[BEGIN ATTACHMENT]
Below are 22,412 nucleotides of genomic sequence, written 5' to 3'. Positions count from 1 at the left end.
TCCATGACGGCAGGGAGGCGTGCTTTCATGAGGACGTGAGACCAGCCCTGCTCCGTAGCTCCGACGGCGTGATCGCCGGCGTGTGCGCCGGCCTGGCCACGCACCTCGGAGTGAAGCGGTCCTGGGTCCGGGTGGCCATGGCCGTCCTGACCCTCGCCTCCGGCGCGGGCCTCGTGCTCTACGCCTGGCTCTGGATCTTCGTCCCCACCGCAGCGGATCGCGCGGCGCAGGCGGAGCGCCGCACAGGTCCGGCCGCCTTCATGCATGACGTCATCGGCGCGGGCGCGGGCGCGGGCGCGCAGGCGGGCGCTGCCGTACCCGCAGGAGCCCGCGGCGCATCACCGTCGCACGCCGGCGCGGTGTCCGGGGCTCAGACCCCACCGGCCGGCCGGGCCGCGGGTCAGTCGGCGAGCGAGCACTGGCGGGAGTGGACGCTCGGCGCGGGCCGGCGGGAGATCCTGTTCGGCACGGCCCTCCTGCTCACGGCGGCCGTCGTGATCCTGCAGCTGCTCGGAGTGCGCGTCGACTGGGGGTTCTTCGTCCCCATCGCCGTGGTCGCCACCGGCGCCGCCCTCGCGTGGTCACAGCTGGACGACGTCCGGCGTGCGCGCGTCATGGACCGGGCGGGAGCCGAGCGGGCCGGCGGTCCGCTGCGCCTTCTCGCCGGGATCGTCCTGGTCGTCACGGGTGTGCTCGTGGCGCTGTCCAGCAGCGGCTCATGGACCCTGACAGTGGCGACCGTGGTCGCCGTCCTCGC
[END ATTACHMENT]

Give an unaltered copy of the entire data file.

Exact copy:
Below are 22,412 nucleotides of genomic sequence, written 5' to 3'. Positions count from 1 at the left end.
TCCATGACGGCAGGGAGGCGTGCTTTCATGAGGACGTGAGACCAGCCCTGCTCCGTAGCTCCGACGGCGTGATCGCCGGCGTGTGCGCCGGCCTGGCCACGCACCTCGGAGTGAAGCGGTCCTGGGTCCGGGTGGCCATGGCCGTCCTGACCCTCGCCTCCGGCGCGGGCCTCGTGCTCTACGCCTGGCTCTGGATCTTCGTCCCCACCGCAGCGGATCGCGCGGCGCAGGCGGAGCGCCGCACAGGTCCGGCCGCCTTCATGCATGACGTCATCGGCGCGGGCGCGGGCGCGGGCGCGCAGGCGGGCGCTGCCGTACCCGCAGGAGCCCGCGGCGCATCACCGTCGCACGCCGGCGCGGTGTCCGGGGCTCAGACCCCACCGGCCGGCCGGGCCGCGGGTCAGTCGGCGAGCGAGCACTGGCGGGAGTGGACGCTCGGCGCGGGCCGGCGGGAGATCCTGTTCGGCACGGCCCTCCTGCTCACGGCGGCCGTCGTGATCCTGCAGCTGCTCGGAGTGCGCGTCGACTGGGGGTTCTTCGTCCCCATCGCCGTGGTCGCCACCGGCGCCGCCCTCGCGTGGTCACAGCTGGACGACGTCCGGCGTGCGCGCGTCATGGACCGGGCGGGAGCCGAGCGGGCCGGCGGTCCGCTGCGCCTTCTCGCCGGGATCGTCCTGGTCGTCACGGGTGTGCTCGTGGCGCTGTCCAGCAGCGGCTCATGGACCCTGACAGTGGCGACCGTGGTCGCCGTCCTCGC